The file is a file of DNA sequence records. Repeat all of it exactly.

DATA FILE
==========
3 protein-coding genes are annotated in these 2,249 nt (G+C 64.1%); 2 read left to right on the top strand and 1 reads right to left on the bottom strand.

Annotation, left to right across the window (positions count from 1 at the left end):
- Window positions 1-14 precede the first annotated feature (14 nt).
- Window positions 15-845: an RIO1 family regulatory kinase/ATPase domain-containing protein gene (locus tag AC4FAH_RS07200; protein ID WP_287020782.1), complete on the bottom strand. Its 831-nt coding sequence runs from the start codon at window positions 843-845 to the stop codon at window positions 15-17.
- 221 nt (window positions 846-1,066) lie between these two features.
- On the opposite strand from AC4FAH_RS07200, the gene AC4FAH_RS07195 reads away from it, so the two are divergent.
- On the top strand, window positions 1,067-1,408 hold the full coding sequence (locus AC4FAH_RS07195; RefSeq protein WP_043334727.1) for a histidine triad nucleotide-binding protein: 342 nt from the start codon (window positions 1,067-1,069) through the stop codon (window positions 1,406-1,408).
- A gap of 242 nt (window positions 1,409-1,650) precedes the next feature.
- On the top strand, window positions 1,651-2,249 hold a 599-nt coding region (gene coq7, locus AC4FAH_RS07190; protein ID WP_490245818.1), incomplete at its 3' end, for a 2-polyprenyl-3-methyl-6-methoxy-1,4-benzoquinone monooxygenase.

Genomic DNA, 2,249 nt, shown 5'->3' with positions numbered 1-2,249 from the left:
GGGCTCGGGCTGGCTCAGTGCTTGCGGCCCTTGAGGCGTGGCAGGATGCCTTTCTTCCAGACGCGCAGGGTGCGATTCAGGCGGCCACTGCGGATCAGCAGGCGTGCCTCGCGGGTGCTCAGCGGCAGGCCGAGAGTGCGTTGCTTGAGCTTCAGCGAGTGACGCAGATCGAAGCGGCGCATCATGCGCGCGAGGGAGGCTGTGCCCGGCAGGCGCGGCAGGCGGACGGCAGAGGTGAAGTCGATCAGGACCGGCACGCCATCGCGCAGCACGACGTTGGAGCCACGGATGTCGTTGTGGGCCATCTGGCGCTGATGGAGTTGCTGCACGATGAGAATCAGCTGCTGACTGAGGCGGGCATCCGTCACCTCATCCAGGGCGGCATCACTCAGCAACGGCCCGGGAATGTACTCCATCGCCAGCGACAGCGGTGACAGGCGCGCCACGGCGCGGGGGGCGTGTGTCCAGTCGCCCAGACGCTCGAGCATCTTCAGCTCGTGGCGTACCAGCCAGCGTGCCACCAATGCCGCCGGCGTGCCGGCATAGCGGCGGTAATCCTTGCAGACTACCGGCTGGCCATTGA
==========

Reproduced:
3 protein-coding genes are annotated in these 2,249 nt (G+C 64.1%); 2 read left to right on the top strand and 1 reads right to left on the bottom strand.

Annotation, left to right across the window (positions count from 1 at the left end):
- Window positions 1-14 precede the first annotated feature (14 nt).
- Window positions 15-845: an RIO1 family regulatory kinase/ATPase domain-containing protein gene (locus tag AC4FAH_RS07200; protein ID WP_287020782.1), complete on the bottom strand. Its 831-nt coding sequence runs from the start codon at window positions 843-845 to the stop codon at window positions 15-17.
- 221 nt (window positions 846-1,066) lie between these two features.
- On the opposite strand from AC4FAH_RS07200, the gene AC4FAH_RS07195 reads away from it, so the two are divergent.
- On the top strand, window positions 1,067-1,408 hold the full coding sequence (locus AC4FAH_RS07195; RefSeq protein WP_043334727.1) for a histidine triad nucleotide-binding protein: 342 nt from the start codon (window positions 1,067-1,069) through the stop codon (window positions 1,406-1,408).
- A gap of 242 nt (window positions 1,409-1,650) precedes the next feature.
- On the top strand, window positions 1,651-2,249 hold a 599-nt coding region (gene coq7, locus AC4FAH_RS07190; protein ID WP_490245818.1), incomplete at its 3' end, for a 2-polyprenyl-3-methyl-6-methoxy-1,4-benzoquinone monooxygenase.

Genomic DNA, 2,249 nt, shown 5'->3' with positions numbered 1-2,249 from the left:
GGGCTCGGGCTGGCTCAGTGCTTGCGGCCCTTGAGGCGTGGCAGGATGCCTTTCTTCCAGACGCGCAGGGTGCGATTCAGGCGGCCACTGCGGATCAGCAGGCGTGCCTCGCGGGTGCTCAGCGGCAGGCCGAGAGTGCGTTGCTTGAGCTTCAGCGAGTGACGCAGATCGAAGCGGCGCATCATGCGCGCGAGGGAGGCTGTGCCCGGCAGGCGCGGCAGGCGGACGGCAGAGGTGAAGTCGATCAGGACCGGCACGCCATCGCGCAGCACGACGTTGGAGCCACGGATGTCGTTGTGGGCCATCTGGCGCTGATGGAGTTGCTGCACGATGAGAATCAGCTGCTGACTGAGGCGGGCATCCGTCACCTCATCCAGGGCGGCATCACTCAGCAACGGCCCGGGAATGTACTCCATCGCCAGCGACAGCGGTGACAGGCGCGCCACGGCGCGGGGGGCGTGTGTCCAGTCGCCCAGACGCTCGAGCATCTTCAGCTCGTGGCGTACCAGCCAGCGTGCCACCAATGCCGCCGGCGTGCCGGCATAGCGGCGGTAATCCTTGCAGACTACCGGCTGGCCATTGA